I do envy all the children out there, enjoying their play. In childhood, our days seem so long, the years interminable. Looking back, they were so brief. I think my own children’s childhoods passed by even faster.

I don’t wanna grow up: do you remember wishing that, or were you in a hurry to be older?

6 thoughts on “Childhood Memories Friday: I Don’t Wanna Grow Up

  1. I was almost always in a hurry to be “older” – I don’t know why, since I was the oldest of six already. I did think that was one of the perks of motherhood, though: being able to sit on the floor and play and not have anyone think twice about it. 🙂 But only with my own kids – I was never very fond of nursery duty or children’s church or that kind of thing. I also enjoyed coloring books well into adulthood and had my own box of crayons after I was married and before I had kids. 🙂 Coloring was very relaxing. But I haven’t done that in a long while, either. I don’t remember my mom telling me I was too old to play in certain ways (I tended to like to stay with the adults, and she had to tell me to go out and play with the kids), but I do remember her telling me I was too old to act upset when I didn’t get something I wanted or couldn’t have my way. I hated being accused of pouting when I was just upset.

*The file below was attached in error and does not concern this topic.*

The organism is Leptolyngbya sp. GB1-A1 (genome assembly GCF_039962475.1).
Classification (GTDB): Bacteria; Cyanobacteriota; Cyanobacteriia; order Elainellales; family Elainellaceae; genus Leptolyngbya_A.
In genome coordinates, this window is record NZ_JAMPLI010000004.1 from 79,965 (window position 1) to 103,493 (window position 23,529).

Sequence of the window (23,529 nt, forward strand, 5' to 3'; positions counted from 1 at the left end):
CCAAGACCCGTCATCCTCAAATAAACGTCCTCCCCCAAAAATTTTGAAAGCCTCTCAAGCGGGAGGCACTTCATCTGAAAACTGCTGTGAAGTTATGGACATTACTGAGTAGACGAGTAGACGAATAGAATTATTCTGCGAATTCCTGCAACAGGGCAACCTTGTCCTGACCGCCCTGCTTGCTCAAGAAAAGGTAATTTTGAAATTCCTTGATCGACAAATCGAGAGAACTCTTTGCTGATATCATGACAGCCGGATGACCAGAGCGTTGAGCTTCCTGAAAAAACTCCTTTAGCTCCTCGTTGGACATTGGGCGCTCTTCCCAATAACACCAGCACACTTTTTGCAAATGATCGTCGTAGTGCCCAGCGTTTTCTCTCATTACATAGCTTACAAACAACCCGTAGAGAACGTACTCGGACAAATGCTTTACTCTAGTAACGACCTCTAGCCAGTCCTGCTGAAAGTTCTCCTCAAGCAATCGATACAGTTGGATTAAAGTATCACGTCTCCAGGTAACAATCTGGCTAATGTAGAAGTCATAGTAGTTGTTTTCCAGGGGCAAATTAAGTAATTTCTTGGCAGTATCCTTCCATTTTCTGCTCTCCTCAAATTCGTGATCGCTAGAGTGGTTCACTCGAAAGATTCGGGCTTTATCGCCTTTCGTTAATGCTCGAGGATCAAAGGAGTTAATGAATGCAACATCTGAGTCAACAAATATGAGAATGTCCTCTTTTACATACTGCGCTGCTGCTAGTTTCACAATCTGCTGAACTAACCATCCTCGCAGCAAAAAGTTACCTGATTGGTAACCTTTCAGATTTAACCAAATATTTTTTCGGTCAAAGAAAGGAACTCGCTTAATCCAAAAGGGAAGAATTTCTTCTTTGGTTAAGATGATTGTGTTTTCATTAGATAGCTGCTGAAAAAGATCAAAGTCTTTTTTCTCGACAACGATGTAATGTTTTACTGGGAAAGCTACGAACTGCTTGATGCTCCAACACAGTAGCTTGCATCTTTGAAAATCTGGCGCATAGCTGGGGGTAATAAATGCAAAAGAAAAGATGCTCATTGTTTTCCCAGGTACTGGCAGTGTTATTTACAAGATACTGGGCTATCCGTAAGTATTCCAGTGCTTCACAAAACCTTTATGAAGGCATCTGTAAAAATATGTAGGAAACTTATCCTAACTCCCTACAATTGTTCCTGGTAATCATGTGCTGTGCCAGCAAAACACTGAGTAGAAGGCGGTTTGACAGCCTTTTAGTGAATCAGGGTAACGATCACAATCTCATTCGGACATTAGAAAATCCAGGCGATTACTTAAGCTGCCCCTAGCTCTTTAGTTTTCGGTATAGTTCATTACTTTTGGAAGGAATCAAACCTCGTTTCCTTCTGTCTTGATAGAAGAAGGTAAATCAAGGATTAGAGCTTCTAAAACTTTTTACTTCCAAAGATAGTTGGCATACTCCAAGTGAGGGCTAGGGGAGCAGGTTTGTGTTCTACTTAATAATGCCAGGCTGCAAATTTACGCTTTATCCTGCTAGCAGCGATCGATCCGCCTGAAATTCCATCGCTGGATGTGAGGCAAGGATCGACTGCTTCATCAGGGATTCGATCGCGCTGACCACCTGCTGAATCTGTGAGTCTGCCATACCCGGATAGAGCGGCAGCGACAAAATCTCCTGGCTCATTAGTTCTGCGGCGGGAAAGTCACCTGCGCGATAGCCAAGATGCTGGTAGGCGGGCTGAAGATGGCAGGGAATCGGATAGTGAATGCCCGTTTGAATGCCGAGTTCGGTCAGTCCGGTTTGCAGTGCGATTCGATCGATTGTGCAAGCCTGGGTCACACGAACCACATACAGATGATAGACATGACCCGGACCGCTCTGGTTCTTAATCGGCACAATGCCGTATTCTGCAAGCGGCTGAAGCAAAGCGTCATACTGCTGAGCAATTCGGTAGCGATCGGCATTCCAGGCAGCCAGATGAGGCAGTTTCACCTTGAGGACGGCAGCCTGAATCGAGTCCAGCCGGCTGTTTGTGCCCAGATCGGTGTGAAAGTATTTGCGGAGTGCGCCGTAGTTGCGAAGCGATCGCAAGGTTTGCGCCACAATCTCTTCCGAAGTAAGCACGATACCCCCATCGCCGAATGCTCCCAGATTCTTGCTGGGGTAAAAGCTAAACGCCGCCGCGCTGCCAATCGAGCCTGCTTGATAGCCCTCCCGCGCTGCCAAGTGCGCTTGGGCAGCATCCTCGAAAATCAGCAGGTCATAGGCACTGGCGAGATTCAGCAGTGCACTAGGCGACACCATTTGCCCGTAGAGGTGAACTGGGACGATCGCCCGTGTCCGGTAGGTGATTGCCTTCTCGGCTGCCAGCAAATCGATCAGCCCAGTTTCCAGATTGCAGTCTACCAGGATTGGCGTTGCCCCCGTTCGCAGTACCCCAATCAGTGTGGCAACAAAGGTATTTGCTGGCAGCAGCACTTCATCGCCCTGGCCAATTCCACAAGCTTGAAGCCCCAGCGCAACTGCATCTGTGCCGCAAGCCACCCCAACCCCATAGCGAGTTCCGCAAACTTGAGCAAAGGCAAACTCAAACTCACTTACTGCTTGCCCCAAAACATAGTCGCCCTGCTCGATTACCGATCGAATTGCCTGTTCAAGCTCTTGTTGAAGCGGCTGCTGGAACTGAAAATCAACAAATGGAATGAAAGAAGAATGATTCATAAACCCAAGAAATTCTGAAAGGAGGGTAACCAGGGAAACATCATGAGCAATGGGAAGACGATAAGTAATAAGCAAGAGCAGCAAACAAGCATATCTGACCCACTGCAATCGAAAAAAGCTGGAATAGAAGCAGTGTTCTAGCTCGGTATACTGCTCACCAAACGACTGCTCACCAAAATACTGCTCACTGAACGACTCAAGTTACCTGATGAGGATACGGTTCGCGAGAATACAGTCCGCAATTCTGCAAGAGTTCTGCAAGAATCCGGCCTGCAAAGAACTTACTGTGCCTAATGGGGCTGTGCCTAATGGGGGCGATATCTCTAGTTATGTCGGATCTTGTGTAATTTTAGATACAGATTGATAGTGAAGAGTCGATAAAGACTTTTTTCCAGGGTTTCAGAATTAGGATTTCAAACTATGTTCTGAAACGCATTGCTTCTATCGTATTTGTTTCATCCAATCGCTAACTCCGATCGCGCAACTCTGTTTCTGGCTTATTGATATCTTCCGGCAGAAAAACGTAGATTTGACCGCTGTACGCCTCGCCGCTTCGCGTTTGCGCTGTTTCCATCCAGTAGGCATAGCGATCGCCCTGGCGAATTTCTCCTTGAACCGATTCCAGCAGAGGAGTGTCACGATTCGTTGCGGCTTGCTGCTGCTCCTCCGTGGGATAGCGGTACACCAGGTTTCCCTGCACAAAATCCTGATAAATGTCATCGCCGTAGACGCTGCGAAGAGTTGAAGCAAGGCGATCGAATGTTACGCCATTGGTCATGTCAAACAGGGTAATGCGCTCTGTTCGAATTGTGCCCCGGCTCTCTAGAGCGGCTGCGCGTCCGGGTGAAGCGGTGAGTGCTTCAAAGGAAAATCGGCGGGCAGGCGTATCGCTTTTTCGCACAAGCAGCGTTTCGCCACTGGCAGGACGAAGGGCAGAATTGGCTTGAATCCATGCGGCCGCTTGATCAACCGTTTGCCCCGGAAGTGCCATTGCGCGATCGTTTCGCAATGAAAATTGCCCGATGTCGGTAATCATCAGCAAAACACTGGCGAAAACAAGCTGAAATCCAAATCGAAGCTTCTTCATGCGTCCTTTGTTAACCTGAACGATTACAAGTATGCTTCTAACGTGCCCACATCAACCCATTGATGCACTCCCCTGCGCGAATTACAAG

2. Barbara, several things you said sparked a thought — you know that coloring is becoming a “hot” thing for adults now. Maybe you could try it again. And me too: as a child, I often felt more comfortable around adults. Now, as an adult, I often gravitate to kids. Maybe I’m just odd 🙂

  3. I have always loved coloring and would take every opportunity to color. I started babysitting at age 11 and colored with the kids I took care of. That took me through high school with no questions! I couldn’t wait until my two little girls were old enough so I could color with them. Then my first grandchild was a little girl who liked to color! The second grandchild was also a girl who met me at the door with crayons and coloring book in her hands!

    The next three grandkids were boys who didn’t want anything to do with coloring. I was not happy but found other ways to color. After an operation, I hired a cleaning lady who brought her little girl with her. So I colored with her daughter while she cleaned my house!